MRSA Action UK Annual General Meeting 

Third Annual General Meeting held at Anthony Collins Solicitors, Birmingham

Saturday 7th March 2009

Derek Butler gave a warm welcome to MRSA Action UK's third Annual General Meeting, and gave a special welcome to guests from the USA, Jim Penney from Chicago who had been working with technological developers 'across the pond' who had said he found the subject of MRSA and the work addictive.  Randy Benham was in attendance from Augustine Biomedical and had travelled from the USA to give a presentation on the potential for contaminating the surgical field in operating theatres, he had been introduced by his UK colleagues John Wright and Robin Humble who were also in attendance.  Derek introduced the first of the speakers and host Phil Barnes of Anthony Collins Solicitors.


An update on the Legal Perspective of Healthcare Associated Infections


Phil outlined his background and interest in MRSA.  In 2002/03 he took on a clinical negligence claim for Mrs Cope who had contracted MRSA in her hip, novel arguments were used under the Control of Substances Hazardous to Health (COSHH) Regulations and an out of court settlement was agreed in 2005.  As COSHH Regulations fall under the Health & Safety at Work Act the burden of proof is removed from the claimant.


ONS statistics showed 6,201 deaths in 2002 to 2006.  As highlighted by Edwina Currie at last year's AGM, this was a higher toll than road traffic accident deaths, there was also a caveat on the figures because of non-recording.  The mandatory surveillance scheme was showing a reduction in bacteraemias, but doesn't reflect all MRSA infections or colonisation.  Bloodstream infections are reported as they are of concern, they are more frequently fatal and can get into organs and medical devices.  Phil believed the two main reasons behind the reduction was due to organisations like MRSA Action UK and the Code of Practice for the Prevention and Control of Health Care Associated Infections (The Health Act 2006), effective from the 1st October 2006.  The Code is made up of stringent obligations monitored by the Healthcare Commission.  The Healthcare Commission can check self-assessments by Trusts and can recommend intervention by the Secretary of State.  Improvement notices have been used with Barnet and Chase, Bromley, Ipswich, Ashford and St Peters.  These won't lead to civil or criminal proceedings, but claimants may find it easier to prove where these are in place.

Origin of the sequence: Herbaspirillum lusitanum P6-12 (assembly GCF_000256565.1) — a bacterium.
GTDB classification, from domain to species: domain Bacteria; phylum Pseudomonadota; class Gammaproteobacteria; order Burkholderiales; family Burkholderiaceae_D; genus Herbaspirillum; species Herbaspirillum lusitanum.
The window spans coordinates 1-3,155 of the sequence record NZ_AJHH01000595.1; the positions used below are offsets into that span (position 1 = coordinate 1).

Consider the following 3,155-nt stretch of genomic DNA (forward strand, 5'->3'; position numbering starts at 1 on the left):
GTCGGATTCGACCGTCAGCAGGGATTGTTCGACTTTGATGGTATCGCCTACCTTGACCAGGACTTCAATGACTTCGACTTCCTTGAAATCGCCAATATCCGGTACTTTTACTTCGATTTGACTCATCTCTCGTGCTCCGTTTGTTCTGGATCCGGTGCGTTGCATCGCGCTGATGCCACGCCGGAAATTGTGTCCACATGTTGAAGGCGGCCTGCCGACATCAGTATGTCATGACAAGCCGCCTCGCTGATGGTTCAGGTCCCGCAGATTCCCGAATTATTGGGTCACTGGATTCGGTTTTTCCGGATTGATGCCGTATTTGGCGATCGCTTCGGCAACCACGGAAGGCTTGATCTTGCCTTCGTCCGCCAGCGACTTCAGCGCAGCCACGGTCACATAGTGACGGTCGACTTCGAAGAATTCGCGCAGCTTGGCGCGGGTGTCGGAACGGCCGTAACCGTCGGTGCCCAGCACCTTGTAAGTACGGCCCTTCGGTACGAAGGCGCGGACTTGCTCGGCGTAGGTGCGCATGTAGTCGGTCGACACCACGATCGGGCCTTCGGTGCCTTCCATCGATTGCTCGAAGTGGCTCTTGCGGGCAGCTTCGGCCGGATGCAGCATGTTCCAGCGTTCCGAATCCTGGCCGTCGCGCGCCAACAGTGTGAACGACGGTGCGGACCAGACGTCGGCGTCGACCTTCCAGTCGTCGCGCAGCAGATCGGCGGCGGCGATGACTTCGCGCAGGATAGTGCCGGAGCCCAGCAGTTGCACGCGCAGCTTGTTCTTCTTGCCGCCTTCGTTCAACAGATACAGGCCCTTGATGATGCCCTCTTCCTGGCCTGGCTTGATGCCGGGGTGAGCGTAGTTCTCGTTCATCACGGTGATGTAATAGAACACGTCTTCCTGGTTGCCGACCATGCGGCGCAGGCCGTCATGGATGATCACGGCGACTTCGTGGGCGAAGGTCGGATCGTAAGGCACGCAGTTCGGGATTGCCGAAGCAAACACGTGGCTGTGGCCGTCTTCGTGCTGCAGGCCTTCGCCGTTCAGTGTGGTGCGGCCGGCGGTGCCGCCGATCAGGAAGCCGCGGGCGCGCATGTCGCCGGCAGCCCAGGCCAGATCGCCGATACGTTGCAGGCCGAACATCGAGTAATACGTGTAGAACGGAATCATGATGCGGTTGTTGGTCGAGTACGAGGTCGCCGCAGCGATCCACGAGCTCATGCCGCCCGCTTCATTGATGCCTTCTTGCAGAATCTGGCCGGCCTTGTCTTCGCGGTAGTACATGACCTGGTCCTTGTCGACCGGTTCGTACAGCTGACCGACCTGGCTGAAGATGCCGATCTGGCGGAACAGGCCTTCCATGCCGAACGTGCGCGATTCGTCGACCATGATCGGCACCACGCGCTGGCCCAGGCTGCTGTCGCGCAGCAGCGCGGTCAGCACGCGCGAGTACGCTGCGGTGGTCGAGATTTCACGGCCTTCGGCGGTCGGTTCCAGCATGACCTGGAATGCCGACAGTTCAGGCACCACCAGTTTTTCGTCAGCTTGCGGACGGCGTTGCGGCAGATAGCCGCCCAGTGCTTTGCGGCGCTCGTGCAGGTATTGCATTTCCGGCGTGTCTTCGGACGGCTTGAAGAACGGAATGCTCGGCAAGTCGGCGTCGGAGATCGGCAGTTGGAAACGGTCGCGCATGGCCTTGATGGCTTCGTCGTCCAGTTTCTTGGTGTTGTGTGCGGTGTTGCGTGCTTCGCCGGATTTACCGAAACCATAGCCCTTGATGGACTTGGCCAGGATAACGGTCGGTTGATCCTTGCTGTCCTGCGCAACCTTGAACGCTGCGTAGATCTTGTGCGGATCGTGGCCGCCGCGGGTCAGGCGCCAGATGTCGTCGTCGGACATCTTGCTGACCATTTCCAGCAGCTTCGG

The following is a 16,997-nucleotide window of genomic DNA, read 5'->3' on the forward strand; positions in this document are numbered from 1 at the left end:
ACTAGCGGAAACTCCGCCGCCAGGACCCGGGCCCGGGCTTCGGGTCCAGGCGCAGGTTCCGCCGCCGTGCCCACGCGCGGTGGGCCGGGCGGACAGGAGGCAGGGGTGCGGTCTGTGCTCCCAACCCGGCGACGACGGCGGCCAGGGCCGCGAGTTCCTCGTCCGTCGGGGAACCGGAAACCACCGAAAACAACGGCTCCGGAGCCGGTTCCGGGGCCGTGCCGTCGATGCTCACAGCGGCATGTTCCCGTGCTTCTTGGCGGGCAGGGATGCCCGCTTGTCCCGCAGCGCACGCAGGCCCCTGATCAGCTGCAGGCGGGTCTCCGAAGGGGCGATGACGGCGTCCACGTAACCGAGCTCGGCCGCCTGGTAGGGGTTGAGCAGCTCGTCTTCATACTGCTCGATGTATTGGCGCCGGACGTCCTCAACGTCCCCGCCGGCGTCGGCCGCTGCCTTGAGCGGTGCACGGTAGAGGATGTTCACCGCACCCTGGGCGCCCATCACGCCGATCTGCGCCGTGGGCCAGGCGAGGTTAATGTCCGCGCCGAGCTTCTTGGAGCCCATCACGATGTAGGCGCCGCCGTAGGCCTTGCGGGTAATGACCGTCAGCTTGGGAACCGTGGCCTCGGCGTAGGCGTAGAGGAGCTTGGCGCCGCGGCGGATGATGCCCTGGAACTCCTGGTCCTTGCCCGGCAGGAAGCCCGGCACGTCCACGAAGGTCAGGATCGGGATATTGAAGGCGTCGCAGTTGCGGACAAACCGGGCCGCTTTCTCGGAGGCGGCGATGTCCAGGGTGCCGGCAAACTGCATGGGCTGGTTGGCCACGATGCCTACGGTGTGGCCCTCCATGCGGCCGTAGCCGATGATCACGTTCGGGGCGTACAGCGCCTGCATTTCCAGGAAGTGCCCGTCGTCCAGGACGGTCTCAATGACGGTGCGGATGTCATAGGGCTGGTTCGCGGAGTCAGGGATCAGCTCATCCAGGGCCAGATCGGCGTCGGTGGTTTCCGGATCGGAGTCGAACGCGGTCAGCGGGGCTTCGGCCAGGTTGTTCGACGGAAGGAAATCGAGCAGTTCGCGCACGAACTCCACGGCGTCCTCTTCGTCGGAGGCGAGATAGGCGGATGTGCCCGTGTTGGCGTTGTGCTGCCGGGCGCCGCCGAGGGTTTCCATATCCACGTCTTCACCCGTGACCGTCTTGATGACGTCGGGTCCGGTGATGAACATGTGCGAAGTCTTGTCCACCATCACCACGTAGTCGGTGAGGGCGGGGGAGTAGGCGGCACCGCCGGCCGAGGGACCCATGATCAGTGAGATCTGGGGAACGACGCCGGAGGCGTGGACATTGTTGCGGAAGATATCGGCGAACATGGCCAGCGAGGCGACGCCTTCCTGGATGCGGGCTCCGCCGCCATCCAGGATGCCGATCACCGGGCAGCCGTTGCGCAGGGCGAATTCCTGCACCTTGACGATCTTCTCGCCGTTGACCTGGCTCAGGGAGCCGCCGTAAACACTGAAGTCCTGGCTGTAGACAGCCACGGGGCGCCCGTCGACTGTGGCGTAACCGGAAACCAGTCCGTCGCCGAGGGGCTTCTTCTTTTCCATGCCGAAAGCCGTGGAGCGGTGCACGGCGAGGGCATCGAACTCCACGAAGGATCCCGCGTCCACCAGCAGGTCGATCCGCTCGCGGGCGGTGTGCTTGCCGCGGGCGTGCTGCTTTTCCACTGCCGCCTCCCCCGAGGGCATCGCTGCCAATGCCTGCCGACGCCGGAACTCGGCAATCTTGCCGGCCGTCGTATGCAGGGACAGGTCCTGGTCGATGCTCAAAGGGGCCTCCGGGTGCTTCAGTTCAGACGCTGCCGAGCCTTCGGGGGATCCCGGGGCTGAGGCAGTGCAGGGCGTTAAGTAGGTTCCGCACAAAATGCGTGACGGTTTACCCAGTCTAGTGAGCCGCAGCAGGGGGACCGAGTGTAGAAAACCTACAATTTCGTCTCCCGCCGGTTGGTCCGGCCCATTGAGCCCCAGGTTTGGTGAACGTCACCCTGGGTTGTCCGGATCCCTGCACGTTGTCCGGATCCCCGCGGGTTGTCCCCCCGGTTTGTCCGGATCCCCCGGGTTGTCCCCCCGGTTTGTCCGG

The Care Quality Commission would be the body responsible for regulating health and social care from 1 April 2009, providing a more unified approach.  There would be new registration requirements, which included meeting the standards set out in the Code of Practice for the Prevention and Control of Health Care Associated Infections.  It would be an offence not to register with enforcement action.  New powers include, warning notices, conditions, penalty notices, suspending or cancelling registration and prosecution.